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For Rohingya, trust begins with who is asking the questions, May 2021

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The Kutupalong–Balukhali expansion site in Cox’s Bazar, Bangladesh has become one of the largest refugee settlements in the world, since the arrival of more than 700,000 Rohingya in 2017. Surveys and needs assessments among the refugee population are typically designed in English, translated to Bangla, then interpreted during enumeration to Rohingya by Bangladeshi humanitarian workers or interviewers who speak Chittagonian, a local dialect. Chittagonian is often considered mutually intelligible with Rohingya, but this has been questioned by Translators Without Borders (TWB) and other humanitarian actors. One TWB study found the two languages do not use similar words for many important concepts, while the Joint-Multi Sector Needs Assessment (J-MSNA) reported difficulties among refugee communities in understanding information when not delivered in Rohingya. Moreover, written scripts for Rohingya are new and not in wide use among the population. Only a third of refugee households in Cox’s Bazar are able to read and write.

Findings from a 2019 REACH pilot assessment indicate survey results from Bangladeshi interviewers can exhibit considerable bias for perception-related questions. A recent qualitative study from the International Organization for Migration (IOM) and ACAPS suggests this bias can be reduced by working with Rohingya interviewers. In early 2021, Ground Truth Solutions (GTS) in partnership with IOM conducted its fifth round of surveys with Rohingya aid recipients to gauge their views on the humanitarian response. To ascertain whether the ethnicity of the interviewer had an effect their responses, surveys were conducted by both Rohingya and Bangladeshi interviewers across the same locations. We surveyed five camps (2E, 9, 15, 18, 20), with a sample size of approximately 120 per camp and interviewer type.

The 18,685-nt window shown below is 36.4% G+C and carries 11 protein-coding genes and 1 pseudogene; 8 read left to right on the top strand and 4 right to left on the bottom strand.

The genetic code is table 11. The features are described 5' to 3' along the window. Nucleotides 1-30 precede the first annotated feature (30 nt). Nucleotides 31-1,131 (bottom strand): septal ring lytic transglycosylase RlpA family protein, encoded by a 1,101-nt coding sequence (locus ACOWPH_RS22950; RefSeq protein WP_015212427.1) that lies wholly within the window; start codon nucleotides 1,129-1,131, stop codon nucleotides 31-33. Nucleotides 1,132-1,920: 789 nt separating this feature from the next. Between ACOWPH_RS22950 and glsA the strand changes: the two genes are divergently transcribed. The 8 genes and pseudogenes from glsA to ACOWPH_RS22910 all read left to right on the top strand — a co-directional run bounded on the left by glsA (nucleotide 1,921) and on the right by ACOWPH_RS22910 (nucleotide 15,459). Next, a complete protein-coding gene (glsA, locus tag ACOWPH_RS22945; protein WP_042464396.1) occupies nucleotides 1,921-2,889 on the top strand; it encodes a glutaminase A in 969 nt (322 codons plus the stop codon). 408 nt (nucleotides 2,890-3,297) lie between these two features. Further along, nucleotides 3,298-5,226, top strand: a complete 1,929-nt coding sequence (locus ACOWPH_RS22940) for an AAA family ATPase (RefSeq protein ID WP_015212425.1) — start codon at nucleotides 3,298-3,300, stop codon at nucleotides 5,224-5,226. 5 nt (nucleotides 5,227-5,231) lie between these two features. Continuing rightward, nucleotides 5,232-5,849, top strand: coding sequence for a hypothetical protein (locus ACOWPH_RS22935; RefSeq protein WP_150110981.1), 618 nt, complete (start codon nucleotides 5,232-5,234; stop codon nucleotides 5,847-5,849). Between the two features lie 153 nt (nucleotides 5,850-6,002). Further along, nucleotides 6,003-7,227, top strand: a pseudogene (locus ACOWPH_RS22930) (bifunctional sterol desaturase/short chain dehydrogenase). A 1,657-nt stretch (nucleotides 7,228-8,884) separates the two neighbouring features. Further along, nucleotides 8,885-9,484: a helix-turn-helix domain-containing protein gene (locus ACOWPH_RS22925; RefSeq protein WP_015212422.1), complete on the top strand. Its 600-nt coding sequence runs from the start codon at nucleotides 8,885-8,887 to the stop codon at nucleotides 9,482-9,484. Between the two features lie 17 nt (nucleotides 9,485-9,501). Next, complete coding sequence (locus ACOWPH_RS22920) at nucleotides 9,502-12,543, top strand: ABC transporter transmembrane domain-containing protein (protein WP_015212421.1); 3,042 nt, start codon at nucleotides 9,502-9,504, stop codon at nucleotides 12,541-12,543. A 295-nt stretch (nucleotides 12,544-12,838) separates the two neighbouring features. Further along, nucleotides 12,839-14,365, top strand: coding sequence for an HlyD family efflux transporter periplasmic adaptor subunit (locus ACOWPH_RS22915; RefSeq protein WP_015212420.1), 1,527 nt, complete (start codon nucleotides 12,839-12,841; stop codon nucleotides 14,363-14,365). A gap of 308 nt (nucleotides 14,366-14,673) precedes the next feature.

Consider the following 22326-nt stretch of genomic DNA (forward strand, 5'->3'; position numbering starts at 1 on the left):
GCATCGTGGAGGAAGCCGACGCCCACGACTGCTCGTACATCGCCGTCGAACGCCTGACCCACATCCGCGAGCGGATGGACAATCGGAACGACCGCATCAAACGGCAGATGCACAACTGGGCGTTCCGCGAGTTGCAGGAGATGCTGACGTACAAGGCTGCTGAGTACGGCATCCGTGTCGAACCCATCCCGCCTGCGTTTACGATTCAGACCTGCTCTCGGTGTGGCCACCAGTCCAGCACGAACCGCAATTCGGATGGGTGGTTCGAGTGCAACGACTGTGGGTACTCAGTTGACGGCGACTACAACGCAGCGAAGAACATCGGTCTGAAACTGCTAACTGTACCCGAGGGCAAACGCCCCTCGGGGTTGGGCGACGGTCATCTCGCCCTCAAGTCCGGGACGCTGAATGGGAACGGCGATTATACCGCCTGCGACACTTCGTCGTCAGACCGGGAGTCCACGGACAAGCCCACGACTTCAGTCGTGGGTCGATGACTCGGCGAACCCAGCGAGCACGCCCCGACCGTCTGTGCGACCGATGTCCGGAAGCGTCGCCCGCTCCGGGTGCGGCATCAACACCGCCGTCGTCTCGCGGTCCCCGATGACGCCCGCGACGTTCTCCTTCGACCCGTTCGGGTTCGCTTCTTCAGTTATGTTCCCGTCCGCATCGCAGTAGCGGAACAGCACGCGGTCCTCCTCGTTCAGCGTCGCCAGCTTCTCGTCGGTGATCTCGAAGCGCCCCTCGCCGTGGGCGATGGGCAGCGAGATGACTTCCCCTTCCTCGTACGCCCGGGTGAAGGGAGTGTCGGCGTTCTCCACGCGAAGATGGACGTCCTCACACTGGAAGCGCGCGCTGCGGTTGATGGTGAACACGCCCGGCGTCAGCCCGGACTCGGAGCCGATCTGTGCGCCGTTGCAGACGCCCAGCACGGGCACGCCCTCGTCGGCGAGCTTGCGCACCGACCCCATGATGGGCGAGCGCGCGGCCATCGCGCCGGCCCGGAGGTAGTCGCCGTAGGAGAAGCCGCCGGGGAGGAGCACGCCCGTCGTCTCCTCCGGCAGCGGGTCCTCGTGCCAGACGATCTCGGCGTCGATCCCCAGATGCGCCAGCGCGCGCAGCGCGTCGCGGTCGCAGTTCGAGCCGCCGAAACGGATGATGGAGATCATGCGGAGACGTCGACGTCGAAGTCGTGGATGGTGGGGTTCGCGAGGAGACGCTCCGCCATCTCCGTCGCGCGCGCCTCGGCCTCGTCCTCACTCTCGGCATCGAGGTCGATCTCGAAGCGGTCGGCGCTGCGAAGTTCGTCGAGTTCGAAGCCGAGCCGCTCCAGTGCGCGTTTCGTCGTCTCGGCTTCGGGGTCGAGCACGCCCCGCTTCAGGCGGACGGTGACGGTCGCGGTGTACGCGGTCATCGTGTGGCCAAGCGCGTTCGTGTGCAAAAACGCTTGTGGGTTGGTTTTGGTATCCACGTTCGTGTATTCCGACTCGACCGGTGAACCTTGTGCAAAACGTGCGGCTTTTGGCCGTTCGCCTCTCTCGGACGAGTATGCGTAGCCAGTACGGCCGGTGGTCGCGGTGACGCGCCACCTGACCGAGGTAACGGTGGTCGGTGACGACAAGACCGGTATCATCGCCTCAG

Key findings

  • Respondents interviewed by Rohingya express much lower levels of satisfaction with aid services than those interviewed by Bangladeshis. Similar effects were observed for most questions on whether a particular aid service improved over the last 12 months.

  • Differences between the interviewer types were also significant on topics around safety, respect and information provided by aid agencies. This variation aligns with the social desirability of the answer option. Rohingya interviewers are more likely to elicit views that are socially undesirable, and less likely to capture perceptions and behaviors that are socially desirable.

Ground Truth Solutions
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